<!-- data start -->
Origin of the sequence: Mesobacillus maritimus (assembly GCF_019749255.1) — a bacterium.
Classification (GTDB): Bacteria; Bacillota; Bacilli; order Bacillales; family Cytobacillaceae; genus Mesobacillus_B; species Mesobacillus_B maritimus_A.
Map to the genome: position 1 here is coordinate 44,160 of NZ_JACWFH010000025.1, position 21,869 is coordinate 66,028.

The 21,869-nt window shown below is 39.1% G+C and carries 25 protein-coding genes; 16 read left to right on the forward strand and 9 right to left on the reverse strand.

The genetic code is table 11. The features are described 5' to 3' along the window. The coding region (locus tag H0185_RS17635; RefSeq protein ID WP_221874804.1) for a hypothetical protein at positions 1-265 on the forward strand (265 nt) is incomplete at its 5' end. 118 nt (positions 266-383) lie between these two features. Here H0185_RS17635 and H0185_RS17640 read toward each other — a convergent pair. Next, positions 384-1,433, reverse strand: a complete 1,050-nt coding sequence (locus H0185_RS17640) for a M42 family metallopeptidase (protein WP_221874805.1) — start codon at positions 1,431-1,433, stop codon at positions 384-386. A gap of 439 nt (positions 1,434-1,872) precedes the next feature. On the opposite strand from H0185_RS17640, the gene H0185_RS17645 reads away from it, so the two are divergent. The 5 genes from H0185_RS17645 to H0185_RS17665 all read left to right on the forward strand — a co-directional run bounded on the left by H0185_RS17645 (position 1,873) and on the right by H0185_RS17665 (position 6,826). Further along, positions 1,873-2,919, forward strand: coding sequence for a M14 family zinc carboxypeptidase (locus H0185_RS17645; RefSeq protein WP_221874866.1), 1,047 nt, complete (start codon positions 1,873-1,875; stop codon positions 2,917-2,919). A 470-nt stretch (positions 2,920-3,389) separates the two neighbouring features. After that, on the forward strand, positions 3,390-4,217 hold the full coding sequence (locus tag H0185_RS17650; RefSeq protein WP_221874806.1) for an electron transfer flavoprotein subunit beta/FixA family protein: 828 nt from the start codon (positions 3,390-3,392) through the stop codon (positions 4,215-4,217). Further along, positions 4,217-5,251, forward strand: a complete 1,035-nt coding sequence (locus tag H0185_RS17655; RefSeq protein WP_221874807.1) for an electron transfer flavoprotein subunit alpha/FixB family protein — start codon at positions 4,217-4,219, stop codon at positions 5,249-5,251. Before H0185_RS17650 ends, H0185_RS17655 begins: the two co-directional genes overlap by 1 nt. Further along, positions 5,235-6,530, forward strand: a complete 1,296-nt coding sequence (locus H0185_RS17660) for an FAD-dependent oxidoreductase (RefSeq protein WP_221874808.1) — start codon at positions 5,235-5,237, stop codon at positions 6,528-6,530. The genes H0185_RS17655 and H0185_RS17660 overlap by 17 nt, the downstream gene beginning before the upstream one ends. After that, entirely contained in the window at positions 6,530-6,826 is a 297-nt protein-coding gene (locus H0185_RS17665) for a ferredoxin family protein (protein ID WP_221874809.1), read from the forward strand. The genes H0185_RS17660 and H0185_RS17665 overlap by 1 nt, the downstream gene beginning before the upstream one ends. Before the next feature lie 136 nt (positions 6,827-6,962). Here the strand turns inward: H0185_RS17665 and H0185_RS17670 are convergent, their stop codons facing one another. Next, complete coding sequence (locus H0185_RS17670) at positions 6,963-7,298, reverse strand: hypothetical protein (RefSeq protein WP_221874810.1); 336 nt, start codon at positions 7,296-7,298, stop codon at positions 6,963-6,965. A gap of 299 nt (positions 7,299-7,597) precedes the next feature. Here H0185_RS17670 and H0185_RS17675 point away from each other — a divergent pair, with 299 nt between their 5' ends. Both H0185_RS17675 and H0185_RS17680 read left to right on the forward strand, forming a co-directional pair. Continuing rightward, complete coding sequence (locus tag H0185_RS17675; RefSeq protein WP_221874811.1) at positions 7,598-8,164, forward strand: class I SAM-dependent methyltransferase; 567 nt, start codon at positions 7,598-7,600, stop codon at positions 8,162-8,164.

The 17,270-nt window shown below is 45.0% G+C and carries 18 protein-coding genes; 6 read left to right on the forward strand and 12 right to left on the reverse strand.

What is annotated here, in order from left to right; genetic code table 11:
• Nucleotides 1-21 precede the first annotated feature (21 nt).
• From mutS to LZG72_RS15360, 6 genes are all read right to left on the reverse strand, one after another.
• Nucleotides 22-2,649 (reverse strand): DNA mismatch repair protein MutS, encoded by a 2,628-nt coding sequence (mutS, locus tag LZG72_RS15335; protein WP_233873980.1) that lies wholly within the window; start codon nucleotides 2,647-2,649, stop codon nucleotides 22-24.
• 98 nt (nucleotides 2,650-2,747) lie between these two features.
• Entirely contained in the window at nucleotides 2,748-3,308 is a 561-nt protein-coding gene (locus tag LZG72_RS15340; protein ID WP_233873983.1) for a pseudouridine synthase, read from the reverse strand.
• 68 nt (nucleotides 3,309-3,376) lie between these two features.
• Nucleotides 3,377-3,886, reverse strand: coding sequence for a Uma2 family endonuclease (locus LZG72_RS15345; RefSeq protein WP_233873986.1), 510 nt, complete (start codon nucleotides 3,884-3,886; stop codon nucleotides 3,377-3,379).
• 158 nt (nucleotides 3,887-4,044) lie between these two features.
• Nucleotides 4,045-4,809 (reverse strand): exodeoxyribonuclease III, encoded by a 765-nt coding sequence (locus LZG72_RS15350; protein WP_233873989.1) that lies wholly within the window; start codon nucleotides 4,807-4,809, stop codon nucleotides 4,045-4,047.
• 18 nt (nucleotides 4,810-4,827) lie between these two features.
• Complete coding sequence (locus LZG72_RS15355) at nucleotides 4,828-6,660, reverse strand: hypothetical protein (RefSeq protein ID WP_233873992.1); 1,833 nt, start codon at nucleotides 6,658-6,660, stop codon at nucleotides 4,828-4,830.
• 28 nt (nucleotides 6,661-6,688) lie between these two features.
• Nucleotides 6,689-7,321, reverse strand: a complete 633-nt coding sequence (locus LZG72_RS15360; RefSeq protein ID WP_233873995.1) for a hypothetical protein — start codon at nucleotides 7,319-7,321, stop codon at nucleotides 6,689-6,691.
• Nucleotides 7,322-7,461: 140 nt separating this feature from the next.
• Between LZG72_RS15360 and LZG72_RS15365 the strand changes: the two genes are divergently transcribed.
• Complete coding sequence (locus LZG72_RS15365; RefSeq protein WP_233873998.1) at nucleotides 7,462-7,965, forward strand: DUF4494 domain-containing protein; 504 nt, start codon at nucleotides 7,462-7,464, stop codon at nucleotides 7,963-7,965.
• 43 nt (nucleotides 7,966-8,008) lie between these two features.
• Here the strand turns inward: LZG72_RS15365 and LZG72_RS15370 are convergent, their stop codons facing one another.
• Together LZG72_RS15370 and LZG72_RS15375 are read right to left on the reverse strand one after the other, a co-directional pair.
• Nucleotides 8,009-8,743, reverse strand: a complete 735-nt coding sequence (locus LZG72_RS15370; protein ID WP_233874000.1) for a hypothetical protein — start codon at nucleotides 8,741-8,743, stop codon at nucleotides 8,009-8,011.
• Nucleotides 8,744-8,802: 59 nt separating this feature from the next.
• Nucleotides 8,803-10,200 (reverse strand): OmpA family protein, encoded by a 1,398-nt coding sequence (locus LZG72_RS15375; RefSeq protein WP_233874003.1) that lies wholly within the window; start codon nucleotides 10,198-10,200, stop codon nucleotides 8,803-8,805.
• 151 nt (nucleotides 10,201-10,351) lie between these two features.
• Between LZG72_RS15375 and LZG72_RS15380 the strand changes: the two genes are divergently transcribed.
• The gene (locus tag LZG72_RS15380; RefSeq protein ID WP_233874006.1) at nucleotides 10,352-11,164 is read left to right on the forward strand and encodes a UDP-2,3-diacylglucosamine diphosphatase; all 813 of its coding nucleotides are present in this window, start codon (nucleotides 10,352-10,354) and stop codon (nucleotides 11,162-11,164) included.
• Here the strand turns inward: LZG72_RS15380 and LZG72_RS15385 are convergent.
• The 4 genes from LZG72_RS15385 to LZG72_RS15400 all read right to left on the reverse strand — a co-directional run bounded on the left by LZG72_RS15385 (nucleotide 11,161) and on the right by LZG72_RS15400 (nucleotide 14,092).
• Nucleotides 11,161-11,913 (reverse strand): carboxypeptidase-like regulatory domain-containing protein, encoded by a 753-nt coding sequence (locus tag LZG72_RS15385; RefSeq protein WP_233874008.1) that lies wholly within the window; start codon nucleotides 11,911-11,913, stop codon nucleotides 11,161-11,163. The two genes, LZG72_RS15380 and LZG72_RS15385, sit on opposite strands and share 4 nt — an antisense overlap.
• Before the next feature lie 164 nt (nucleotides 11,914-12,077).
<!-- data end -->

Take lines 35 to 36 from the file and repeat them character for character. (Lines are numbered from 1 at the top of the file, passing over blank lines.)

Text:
• Nucleotides 11,161-11,913 (reverse strand): carboxypeptidase-like regulatory domain-containing protein, encoded by a 753-nt coding sequence (locus tag LZG72_RS15385; RefSeq protein WP_233874008.1) that lies wholly within the window; start codon nucleotides 11,911-11,913, stop codon nucleotides 11,161-11,163. The two genes, LZG72_RS15380 and LZG72_RS15385, sit on opposite strands and share 4 nt — an antisense overlap.
• Before the next feature lie 164 nt (nucleotides 11,914-12,077).